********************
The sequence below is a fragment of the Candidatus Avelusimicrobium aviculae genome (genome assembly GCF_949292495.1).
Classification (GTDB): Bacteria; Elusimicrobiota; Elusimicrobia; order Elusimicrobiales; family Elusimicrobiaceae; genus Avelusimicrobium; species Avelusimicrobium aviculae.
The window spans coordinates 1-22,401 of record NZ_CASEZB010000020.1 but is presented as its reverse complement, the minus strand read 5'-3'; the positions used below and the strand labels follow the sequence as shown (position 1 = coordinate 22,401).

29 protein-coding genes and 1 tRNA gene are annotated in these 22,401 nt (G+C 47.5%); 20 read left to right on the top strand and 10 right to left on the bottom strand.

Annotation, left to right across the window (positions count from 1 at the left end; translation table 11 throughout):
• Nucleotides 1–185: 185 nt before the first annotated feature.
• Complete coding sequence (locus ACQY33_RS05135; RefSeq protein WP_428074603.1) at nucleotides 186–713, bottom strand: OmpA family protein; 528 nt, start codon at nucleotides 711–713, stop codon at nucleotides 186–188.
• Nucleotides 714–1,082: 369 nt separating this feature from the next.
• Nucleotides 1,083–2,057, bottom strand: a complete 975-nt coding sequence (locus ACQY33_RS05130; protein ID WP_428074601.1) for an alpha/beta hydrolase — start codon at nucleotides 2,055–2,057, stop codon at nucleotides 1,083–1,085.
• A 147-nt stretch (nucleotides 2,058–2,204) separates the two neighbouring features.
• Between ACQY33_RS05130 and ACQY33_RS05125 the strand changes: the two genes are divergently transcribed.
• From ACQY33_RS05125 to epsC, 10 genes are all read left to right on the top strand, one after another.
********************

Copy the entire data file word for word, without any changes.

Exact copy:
The sequence below is a fragment of the Candidatus Avelusimicrobium aviculae genome (genome assembly GCF_949292495.1).
Classification (GTDB): Bacteria; Elusimicrobiota; Elusimicrobia; order Elusimicrobiales; family Elusimicrobiaceae; genus Avelusimicrobium; species Avelusimicrobium aviculae.
The window spans coordinates 1-22,401 of record NZ_CASEZB010000020.1 but is presented as its reverse complement, the minus strand read 5'-3'; the positions used below and the strand labels follow the sequence as shown (position 1 = coordinate 22,401).

29 protein-coding genes and 1 tRNA gene are annotated in these 22,401 nt (G+C 47.5%); 20 read left to right on the top strand and 10 right to left on the bottom strand.

Annotation, left to right across the window (positions count from 1 at the left end; translation table 11 throughout):
• Nucleotides 1–185: 185 nt before the first annotated feature.
• Complete coding sequence (locus ACQY33_RS05135; RefSeq protein WP_428074603.1) at nucleotides 186–713, bottom strand: OmpA family protein; 528 nt, start codon at nucleotides 711–713, stop codon at nucleotides 186–188.
• Nucleotides 714–1,082: 369 nt separating this feature from the next.
• Nucleotides 1,083–2,057, bottom strand: a complete 975-nt coding sequence (locus ACQY33_RS05130; protein ID WP_428074601.1) for an alpha/beta hydrolase — start codon at nucleotides 2,055–2,057, stop codon at nucleotides 1,083–1,085.
• A 147-nt stretch (nucleotides 2,058–2,204) separates the two neighbouring features.
• Between ACQY33_RS05130 and ACQY33_RS05125 the strand changes: the two genes are divergently transcribed.
• From ACQY33_RS05125 to epsC, 10 genes are all read left to right on the top strand, one after another.